Conditional Sentences, use them to perfect your English
Conditional Sentences – How to use them to perfect your English
The Zero Conditional talks about a condition and result that is always true- always certain.
We use the present tense in both parts of the conditional sentence.
An example could be: “If you heat ice, it melts.” Ice always melts if you heat it, so the condition always has the same result – it’s a fact.
The First Conditional shows us something which is a real possibility. We speak about a condition in the present which will have a result on the future- and this result is a real possibility. For example, if I am at home and I am running late, there is a real possibility that I might miss the bus- “If I don’t hurry, I will miss the bus”.
We use the present tense to give the condition and the future to show the result. In some cases we can substitute “Will” in the result with “Shall”, “Can” or “May”, depending on the context of the sentence. An example of this could be a mother telling her child that she will give a reward for good behaviour – “If you behave, you can go out tonight.”
The Second Conditional, like the First Conditional, also speaks about the future, but this time the possibility of the condition happening is an unreal one- almost like a dream or a wish which is very improbable. The “if- clause” or condition here uses the past tense, while the result of the condition is formed by using “Would” together with a “base verb” or “infinitive”.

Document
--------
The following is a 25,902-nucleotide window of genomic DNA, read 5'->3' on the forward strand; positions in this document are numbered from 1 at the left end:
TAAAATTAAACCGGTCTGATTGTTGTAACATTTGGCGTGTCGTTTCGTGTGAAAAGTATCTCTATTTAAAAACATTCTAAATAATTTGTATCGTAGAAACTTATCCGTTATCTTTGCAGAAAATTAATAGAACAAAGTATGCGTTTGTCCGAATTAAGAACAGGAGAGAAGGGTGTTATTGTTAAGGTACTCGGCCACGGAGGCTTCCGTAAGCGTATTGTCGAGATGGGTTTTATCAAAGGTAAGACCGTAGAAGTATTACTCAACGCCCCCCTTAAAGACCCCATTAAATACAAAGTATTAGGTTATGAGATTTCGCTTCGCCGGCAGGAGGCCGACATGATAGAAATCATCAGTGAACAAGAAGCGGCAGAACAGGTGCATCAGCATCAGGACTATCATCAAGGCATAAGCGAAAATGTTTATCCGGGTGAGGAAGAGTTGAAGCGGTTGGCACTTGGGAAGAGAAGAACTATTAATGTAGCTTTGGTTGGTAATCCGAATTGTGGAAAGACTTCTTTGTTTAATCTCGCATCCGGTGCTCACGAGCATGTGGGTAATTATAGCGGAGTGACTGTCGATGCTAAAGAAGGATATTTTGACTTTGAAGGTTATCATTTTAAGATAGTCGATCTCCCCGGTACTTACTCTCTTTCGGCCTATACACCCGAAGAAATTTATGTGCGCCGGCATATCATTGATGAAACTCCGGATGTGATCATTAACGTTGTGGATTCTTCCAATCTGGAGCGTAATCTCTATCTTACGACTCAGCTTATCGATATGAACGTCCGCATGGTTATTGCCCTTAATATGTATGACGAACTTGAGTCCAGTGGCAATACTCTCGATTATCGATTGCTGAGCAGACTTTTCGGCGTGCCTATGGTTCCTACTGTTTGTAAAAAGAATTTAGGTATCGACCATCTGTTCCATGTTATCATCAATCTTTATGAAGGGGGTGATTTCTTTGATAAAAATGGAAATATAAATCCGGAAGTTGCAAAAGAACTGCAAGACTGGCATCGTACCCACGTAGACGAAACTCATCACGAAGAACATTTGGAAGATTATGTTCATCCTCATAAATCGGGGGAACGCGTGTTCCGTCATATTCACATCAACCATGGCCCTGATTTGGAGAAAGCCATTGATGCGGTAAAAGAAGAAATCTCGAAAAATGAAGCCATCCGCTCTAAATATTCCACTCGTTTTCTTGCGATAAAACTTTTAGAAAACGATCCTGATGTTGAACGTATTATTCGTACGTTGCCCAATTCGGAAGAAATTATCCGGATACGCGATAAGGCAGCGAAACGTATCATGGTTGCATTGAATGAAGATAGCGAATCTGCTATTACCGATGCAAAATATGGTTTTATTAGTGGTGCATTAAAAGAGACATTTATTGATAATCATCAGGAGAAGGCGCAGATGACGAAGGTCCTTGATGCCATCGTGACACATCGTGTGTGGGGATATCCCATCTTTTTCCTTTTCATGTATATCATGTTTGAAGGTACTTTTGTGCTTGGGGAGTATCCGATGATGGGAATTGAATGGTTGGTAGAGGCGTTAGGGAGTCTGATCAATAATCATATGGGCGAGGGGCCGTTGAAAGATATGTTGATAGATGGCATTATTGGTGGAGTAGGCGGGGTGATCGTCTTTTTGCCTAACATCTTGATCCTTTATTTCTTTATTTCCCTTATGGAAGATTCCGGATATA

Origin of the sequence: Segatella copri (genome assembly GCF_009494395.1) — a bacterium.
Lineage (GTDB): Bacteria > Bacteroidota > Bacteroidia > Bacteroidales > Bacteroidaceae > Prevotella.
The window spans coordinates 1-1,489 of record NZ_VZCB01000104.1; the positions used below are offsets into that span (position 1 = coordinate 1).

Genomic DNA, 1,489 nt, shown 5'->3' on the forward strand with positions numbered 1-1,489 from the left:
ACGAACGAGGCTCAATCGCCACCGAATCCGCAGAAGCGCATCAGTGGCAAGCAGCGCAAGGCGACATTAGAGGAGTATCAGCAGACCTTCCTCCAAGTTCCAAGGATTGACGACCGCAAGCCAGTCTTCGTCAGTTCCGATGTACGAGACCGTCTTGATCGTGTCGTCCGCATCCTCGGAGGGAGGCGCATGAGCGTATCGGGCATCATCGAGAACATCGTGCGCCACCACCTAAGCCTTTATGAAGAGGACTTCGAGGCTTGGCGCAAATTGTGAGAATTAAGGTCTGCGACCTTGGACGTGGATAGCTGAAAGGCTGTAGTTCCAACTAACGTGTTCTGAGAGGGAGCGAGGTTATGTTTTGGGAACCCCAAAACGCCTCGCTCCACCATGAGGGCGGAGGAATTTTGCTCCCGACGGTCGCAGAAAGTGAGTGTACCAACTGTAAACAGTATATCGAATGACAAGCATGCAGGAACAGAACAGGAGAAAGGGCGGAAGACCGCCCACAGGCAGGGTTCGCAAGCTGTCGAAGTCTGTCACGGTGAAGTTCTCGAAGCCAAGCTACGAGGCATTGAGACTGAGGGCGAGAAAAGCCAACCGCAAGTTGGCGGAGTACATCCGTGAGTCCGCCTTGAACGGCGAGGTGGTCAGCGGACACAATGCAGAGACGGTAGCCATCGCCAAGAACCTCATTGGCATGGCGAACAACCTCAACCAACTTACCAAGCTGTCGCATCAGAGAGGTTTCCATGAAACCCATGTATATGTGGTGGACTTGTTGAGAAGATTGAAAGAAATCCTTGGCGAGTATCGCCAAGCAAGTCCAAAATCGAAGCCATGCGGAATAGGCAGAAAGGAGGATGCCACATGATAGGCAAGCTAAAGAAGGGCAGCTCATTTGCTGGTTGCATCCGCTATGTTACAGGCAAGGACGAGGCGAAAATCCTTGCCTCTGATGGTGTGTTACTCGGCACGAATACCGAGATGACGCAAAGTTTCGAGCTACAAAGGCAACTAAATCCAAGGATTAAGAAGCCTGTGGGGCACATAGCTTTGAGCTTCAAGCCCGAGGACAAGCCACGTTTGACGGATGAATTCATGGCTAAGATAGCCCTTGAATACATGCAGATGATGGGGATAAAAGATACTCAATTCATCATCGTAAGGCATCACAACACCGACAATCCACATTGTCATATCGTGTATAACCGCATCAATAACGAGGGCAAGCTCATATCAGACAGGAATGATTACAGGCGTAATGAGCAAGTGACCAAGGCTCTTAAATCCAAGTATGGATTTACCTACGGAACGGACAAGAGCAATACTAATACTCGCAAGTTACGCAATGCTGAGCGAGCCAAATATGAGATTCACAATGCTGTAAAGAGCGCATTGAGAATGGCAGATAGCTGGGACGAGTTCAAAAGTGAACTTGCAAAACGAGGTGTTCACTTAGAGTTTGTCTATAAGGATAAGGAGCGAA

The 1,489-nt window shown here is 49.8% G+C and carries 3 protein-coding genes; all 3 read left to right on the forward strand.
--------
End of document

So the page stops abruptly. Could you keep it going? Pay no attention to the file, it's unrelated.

For example “If I won the lottery, I would travel around the world”- winning the lottery is very improbable so therefore actually using your winnings to travel around the world is highly improbable. As in the First Conditional, we can substitute “Would” with “Should”, “Could” or “Might”- “If I won the lottery, I could go on a long holiday.”
The Third Conditional goes a bit further than the Second Conditional, in a sense that in the Second Conditional what you want is highly improbable, but in the Third Conditional what you are talking about is absolutely impossible. Unlike the previous conditionals, the Third Conditional focuses on a past condition that didn’t happen. The “if- clause” is in the past perfect, whereas the result is formed using “Would have” together with the “Past Participle” – “If I had won the lottery, I would have bought a new car.” Here, I know that I haven’t won the lottery as it is now in the past, so therefore, I can’t buy a new car.
We can substitute “Would have” with “Should have”, “Could have” or “Might have”- “If I had known you were at the party, I might have come”- I didn’t know you were at the party and so I didn’t go. The Mixed Conditionals are the ones that normally people tend to confuse.
There are two types and they talk about two different times in the “if- clause” and the result, hence the name “mixed”.
Type A shows us a present result of a past condition.
We form it by using the past perfect for the “if-clause” and the present conditional for the result. Here we talk about an unreal situation in the past and its result on the present. This result is contrary to reality as the condition is speculation. “If we had planned the party better, we wouldn’t have this problem now”, which means that we didn’t plan it well and so now things aren’t going well at the party.
Type B shows us a past result of a present or continuing condition.
The past simple is used to show the condition and the perfect conditional shows the result. The condition is something which is constant- something permanent- whereas the result shows us a recent action. “If I wasn’t so scared of cockroaches, I would have stepped on it”- my fear is constant in a sense that I was afraid of them and still am, and so I can’t even bring myself close enough to kill one.
Although, conditional sentences may seem complicated, they aren’t that difficult to use or follow as long as you use the right form in the right context. It’s important to think about what time you are talking about and what the results were.